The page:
# How do you know if an equation #6x-5y=4# is a direct variation And if it is how do you find the constant of the variation?

See below.

Direct variation is expressed as:

We have:

rearranging:

So this does not represent direct variation.

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To determine if the equation 6x - 5y = 4 represents a direct variation, we check if it can be written in the form y = kx, where k is a constant.

If we rearrange the given equation into slope-intercept form (y = mx + b), and find that it matches the form y = kx, then it represents a direct variation.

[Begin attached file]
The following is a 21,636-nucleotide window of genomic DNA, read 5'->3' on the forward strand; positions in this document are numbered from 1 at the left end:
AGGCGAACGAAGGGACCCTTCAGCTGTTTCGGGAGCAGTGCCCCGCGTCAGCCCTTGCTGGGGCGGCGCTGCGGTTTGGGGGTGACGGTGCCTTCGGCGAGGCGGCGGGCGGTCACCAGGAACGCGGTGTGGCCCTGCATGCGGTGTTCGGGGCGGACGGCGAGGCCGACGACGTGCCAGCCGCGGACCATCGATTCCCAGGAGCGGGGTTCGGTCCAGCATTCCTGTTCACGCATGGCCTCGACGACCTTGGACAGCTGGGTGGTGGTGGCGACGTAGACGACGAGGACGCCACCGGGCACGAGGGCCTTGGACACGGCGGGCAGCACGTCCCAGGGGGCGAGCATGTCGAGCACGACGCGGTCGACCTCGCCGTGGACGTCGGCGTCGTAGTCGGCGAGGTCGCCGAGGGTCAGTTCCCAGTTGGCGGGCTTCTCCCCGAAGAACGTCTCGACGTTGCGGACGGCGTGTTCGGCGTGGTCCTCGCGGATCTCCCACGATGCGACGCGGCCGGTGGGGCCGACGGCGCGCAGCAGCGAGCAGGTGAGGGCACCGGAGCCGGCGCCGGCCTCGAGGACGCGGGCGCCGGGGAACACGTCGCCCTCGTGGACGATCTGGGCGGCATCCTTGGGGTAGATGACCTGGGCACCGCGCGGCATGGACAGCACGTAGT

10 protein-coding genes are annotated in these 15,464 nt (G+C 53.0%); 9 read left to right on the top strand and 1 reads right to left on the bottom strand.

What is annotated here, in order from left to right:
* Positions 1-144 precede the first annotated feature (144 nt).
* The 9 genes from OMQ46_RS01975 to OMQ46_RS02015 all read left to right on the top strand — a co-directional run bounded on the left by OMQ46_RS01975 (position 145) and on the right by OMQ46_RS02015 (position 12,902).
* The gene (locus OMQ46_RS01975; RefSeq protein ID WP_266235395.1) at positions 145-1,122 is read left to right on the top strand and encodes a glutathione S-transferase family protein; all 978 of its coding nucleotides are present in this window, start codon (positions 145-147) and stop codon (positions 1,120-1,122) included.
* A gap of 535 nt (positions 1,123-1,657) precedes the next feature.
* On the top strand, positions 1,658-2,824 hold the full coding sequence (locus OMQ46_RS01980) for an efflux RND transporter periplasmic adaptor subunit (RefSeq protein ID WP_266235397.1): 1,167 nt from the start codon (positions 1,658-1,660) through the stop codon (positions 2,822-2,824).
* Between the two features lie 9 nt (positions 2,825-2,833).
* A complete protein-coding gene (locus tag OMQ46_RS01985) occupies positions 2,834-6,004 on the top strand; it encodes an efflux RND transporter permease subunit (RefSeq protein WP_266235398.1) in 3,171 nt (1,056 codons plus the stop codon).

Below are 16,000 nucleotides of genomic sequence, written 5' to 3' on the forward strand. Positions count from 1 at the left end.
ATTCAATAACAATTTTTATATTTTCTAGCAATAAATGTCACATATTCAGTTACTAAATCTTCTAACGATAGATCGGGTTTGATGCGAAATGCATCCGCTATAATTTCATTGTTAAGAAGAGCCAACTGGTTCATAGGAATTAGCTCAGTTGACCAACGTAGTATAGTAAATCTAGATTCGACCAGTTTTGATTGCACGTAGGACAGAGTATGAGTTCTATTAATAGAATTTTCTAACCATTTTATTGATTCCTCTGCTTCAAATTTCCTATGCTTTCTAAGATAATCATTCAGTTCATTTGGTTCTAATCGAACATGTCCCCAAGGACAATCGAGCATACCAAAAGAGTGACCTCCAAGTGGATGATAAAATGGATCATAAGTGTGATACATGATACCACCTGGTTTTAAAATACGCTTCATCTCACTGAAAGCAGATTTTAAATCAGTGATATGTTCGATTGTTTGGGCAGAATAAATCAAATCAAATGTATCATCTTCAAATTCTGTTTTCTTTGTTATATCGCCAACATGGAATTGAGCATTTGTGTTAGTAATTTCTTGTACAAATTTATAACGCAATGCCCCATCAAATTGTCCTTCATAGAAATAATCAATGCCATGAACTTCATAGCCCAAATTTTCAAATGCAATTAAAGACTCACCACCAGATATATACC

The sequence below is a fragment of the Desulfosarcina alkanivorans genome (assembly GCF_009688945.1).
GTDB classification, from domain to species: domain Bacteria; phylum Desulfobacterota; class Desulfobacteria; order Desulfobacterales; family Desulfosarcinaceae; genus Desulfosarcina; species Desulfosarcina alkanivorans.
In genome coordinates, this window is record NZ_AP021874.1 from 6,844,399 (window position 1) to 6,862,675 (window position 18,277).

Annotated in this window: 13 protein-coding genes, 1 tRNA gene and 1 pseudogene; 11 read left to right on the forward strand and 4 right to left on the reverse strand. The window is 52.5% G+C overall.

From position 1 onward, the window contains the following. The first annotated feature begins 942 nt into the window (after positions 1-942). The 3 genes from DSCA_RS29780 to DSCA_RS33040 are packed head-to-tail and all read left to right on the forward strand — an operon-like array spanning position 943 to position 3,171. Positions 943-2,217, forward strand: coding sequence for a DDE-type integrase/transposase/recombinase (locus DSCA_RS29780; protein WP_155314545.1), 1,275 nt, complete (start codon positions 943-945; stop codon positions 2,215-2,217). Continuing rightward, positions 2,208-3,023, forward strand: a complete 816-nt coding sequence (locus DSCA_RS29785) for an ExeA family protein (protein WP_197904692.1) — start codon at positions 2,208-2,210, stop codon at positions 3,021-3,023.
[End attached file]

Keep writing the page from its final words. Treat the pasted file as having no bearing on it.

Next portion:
To find the constant of the variation (k), we divide both sides of the equation by x (assuming x ≠ 0) to isolate y, then compare the coefficient of x to k.

So, in this case, we would rearrange the equation to solve for y:

6x - 5y = 4 -5y = -6x + 4 y = (6/5)x - 4/5

Comparing this to the form y = kx, we see that the coefficient of x is (6/5), which is the constant of the variation (k).

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